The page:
Empirically eliciting complementarities in capabilities: Integrating quasi-experimental and panel data methodologies

Joseph A. Clougherty, Thomas P. Moliterno

Research output: Contribution to journalArticlepeer-review


Resource-based researchers are finding considerable support for the association between the creation and application of organizational capabilities and competitive advantage. However, measuring organizational capabilities presents empirical researchers with substantial difficulties. This study proposes quasi-experimental research design and panel data estimation techniques for future empirical work on capabilities: this approach takes advantage of more easily measured resources transferred in the strategic factor market to elicit what otherwise would be unknowable capabilities. This approach also allows researchers to uncover how, when building organizational capabilities through factor market resource acquisitions, firms differ significantly in their ability to leverage tangible and intangible complementary resources to enhance the operational performance of acquired resources. This empirical approach is illustrated through an investigation of the US international airline industry from 1983 to 1992, during which time the industry experienced a significant transfer in the rights to operate US international routes. The results of the analysis demonstrate how quasi-experimental design, when coupled with panel data estimation techniques, is a powerful econometric strategy for researchers interested in modeling heterogeneity in firm capabilities.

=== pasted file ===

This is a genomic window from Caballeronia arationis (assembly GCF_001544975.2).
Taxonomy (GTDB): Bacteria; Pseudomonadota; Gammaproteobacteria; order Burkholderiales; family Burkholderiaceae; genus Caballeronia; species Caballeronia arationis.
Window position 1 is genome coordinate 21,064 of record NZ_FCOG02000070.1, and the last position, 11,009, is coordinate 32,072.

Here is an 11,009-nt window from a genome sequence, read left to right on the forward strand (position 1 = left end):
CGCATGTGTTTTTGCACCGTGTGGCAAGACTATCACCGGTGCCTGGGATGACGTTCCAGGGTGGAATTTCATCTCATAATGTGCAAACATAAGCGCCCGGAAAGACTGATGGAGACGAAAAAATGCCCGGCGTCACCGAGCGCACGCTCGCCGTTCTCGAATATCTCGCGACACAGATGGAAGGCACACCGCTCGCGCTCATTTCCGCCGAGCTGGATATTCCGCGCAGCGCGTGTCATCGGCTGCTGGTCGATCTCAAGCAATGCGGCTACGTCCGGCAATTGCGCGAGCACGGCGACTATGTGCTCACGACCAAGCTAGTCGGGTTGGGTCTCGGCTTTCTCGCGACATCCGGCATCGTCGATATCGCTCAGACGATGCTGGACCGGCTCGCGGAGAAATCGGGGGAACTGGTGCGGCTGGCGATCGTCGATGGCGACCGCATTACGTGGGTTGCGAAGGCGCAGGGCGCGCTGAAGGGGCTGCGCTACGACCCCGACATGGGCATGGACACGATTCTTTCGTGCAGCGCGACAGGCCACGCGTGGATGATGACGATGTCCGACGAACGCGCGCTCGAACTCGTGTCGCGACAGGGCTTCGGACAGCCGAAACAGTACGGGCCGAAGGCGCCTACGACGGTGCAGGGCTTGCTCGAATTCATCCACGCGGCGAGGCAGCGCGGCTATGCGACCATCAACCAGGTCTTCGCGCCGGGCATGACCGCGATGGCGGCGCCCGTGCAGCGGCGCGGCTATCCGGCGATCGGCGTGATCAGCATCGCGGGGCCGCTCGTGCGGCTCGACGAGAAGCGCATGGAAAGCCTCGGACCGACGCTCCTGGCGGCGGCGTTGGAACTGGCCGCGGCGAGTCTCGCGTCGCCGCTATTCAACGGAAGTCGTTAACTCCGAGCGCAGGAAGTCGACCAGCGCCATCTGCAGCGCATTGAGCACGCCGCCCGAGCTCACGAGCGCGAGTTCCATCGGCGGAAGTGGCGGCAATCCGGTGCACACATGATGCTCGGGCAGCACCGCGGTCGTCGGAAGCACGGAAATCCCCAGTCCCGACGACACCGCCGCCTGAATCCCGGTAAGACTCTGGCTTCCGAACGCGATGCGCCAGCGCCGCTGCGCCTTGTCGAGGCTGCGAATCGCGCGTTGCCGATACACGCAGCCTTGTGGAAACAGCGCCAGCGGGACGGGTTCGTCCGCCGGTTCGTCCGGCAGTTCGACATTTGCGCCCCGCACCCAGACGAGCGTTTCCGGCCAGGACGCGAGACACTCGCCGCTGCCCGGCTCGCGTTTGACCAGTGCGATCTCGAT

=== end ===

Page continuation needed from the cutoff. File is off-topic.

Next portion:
Original languageEnglish (US)
Pages (from-to)107-131
Number of pages25
JournalStrategic Organization
Issue number2
StatePublished - 2010


  • Capabilities
  • Factor markets
  • Panel data
  • Quasi-experiment
  • Research methods
  • Resource-based view

ASJC Scopus subject areas

  • Business and International Management
  • Education
  • Industrial relations
  • Strategy and Management


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